Laying in some Pen Turning Stock, hand-tool focus
#11
  
I wanted to get ready for about a half-dozen pens coming up.   I use all sorts of odd stocks, so preparing a few at a time helps save a little time.

I realized I could use a Spokeshave to prepare better for the lathe, save on dust, etc....   Rough rounding is facilitated by putting the blank in its bushings inside the vise soft jaws:
   

Here I've laid in a few packages for later:
   

Here is one of the walnut ones; I couldn't wait any longer!   The finish is Doctor's Woodshop Pens Plus.   I'm not a French-polisher, but I think there are elements of the same action there.... shellac is friction-set, and walnut oil serves as a lubricant during application.
   


Happy woodworking!

Chris
Chris
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#12
  Re: Laying in some Pen Turning Stock, hand-tool focus by C. in Indy (I wanted to get read...)
Good looking pen Chris

Did you do the whole thing by hand without a lathe?
It is always the right time, to do the right thing.

Hi, I'm Arlin's proud wife! His brain trma & meds-give memory probs and has pain from injuries, but all is well materially & financially.  
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#13
  Re: Laying in some Pen Turning Stock, hand-tool focus by C. in Indy (I wanted to get read...)
(07-23-2017, 02:30 PM)Arlin Eastman Wrote: Good looking pen Chris

Did you do the whole thing by hand without a lathe?

From what he said, no.  Though I have to wonder why he bothers rounding anywhere but on the lathe.  Simple, short, safe, and no dust until you sand.
Better to follow the leader than the pack. Less to step in.
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#14
  Re: Laying in some Pen Turning Stock, hand-tool focus by C. in Indy (I wanted to get read...)
Howdy,
    I do use a lathe; my spokeshave skills are still developing Smile

    The main reason I like pre-chamfering or pre-rounding is to reduce impacts at the pen-mandrel on the lathe.   It seems like mandrel is always on the cusp of either too loose or overtorqued due to wind-up.   The less major corners on the wood pieces, the easier I can manage the setup and keep things true.   Somewhat fewer risky situations at the bandsaw are a good thing, too.
Chris
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#15
  Re: Laying in some Pen Turning Stock, hand-tool focus by C. in Indy (I wanted to get read...)
Here are some excellent faceted wood pencils I found to admire on the Instagram feeds (not my work)!

https://www.instagram.com/explore/tags/u...ils/?hl=en


Faceted tool handles are very interesting to me; I wonder why we don't see more of them.


Happy New Year,
Chris
Chris
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#16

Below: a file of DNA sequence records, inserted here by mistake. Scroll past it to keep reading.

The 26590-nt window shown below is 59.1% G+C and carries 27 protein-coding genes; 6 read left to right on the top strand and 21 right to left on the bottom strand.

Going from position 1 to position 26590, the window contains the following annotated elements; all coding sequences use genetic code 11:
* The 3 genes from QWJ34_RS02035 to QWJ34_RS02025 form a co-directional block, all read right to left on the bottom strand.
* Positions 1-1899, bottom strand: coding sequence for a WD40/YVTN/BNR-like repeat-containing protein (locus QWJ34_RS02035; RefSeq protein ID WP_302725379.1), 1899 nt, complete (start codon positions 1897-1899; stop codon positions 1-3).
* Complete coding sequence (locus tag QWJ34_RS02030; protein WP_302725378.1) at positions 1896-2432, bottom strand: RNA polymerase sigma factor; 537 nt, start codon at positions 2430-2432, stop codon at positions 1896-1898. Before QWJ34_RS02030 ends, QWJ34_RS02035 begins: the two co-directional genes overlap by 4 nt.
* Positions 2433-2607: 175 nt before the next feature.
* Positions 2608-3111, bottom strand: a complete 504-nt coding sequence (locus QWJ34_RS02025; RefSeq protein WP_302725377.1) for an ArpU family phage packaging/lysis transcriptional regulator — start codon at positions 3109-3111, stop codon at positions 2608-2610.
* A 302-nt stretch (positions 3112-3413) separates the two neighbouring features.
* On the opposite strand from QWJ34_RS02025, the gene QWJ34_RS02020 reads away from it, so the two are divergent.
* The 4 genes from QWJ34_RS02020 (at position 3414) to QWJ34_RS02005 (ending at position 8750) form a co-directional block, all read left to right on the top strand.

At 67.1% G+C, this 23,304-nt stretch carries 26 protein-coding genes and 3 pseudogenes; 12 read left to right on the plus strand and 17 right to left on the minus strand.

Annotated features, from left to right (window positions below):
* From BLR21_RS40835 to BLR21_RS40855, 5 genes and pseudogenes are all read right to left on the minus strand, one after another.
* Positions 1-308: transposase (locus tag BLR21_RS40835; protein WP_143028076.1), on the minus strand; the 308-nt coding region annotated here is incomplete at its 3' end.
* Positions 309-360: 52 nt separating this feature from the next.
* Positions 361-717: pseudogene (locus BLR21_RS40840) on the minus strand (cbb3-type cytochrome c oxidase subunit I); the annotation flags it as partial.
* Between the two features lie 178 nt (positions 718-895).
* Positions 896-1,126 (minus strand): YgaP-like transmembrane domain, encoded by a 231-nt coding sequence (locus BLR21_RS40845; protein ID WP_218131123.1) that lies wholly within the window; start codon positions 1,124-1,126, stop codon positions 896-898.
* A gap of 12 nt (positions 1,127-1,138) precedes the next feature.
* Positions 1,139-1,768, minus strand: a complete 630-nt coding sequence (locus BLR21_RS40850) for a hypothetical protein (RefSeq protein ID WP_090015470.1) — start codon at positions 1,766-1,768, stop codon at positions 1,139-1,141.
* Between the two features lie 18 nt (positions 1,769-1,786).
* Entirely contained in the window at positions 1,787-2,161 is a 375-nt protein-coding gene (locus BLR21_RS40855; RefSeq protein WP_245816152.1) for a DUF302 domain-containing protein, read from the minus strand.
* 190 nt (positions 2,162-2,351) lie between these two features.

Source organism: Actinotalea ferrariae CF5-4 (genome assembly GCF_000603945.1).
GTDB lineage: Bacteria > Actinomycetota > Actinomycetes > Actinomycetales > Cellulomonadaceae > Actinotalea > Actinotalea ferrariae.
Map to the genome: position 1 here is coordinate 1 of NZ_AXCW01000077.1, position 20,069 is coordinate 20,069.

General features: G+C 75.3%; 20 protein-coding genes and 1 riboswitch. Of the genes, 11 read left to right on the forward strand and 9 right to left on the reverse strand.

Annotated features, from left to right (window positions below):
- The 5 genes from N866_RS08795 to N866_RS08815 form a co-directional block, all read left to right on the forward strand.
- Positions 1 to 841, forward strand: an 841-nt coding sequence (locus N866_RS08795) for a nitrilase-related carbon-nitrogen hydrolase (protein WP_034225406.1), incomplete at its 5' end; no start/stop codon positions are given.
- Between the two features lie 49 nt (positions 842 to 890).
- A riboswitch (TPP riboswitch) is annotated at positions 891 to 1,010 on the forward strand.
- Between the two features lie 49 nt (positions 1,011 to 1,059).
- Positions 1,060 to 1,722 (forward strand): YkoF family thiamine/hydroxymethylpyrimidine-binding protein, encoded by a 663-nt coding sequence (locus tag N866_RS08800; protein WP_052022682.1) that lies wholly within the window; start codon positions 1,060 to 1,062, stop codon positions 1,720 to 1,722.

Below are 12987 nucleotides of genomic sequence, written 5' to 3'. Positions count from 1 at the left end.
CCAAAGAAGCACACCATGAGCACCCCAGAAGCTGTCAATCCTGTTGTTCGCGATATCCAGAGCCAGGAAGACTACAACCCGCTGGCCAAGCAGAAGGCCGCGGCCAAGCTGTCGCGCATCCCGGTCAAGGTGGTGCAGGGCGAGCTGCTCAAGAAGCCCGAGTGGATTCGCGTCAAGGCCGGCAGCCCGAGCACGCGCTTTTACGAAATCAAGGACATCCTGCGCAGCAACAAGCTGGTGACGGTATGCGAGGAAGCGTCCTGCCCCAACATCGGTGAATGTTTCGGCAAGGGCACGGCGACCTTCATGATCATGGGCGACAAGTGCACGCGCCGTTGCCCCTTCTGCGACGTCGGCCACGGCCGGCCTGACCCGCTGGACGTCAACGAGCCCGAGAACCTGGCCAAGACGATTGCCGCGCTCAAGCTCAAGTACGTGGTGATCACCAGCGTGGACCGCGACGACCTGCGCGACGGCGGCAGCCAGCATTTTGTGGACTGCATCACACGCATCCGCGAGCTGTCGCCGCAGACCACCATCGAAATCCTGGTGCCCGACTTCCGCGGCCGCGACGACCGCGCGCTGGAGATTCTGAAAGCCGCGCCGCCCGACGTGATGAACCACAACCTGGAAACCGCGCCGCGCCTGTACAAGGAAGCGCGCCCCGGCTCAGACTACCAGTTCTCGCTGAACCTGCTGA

Re: RE: Laying in some Pen Turning Stock, hand-tool focus by C. in Indy (Here are some excell...)
(01-01-2019, 08:45 PM)C. in Indy Wrote: Here are some excellent faceted wood pencils I found to admire on the Instagram feeds (not my work)!

https://www.instagram.com/explore/tags/u...ils/?hl=en


Faceted tool handles are very interesting to me; I wonder why we don't see more of them.


Happy New Year,
Chris

The grip on my Parker 75 fountain pen is triangular.  It makes a significant difference.
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#17
  Re: Laying in some Pen Turning Stock, hand-tool focus by C. in Indy (I wanted to get read...)
OP......
I see you have some apricot blanks  Cool
Apricot is among the most beautiful wood I have used for pens  Yes
Greg

It's better to burn out than it is to rust

Danchris Nursery
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#18
  Re: RE: Laying in some Pen Turning Stock, hand-tool focus by C. in Indy (Here are some excell...)
(01-01-2019, 08:45 PM)C. in Indy Wrote: Here are some excellent faceted wood pencils I found to admire on the Instagram feeds (not my work)!

https://www.instagram.com/explore/tags/u...ils/?hl=en


Faceted tool handles are very interesting to me; I wonder why we don't see more of them.


Happy New Year,
Chris

Cool  Some of those are pretty neat
Steve


Putzing, the new hobby

Evil lurks here, but eventually gets cleansed.


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#19
  Re: Laying in some Pen Turning Stock, hand-tool focus by C. in Indy (I wanted to get read...)
I went to the link and I really liked how most of those pens turned out.  Looking forward to seeing yours. Yes
It is always the right time, to do the right thing.

Hi, I'm Arlin's proud wife! His brain trma & meds-give memory probs and has pain from injuries, but all is well materially & financially.  
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#20
  Re: Laying in some Pen Turning Stock, hand-tool focus by C. in Indy (I wanted to get read...)
Inspired by those Instagram posts above, I got around to a proof-of-concept on an Octagonal pen.   This was based on the Penn State Civil War style kit.

The (no-name acacia) blank was drilled and roughed to a tapered octagonal prism shape with the bushings, vise, and plane:

   


Further refinement to equalize the 8 faces was done on the same plane, inverted so that the wood-blank could scoot across, jointer-style, interatively:

   


I used the lathe for a minor bit of end-coving, then applied some molten waxes with a small iron (beeswax and shellac waxes).  I then used a small blank of almond hardwood to scrape off the excess wax and do more burnishing, following by cloth buffing:

   


The finished pen is now ready for trials!  The shape is not uncomfortable, but not super; I might wish to further break the edges next time.  The hard wax finish does feel nice, though, which helps.

   


Happy woodworking!
Chris
Chris
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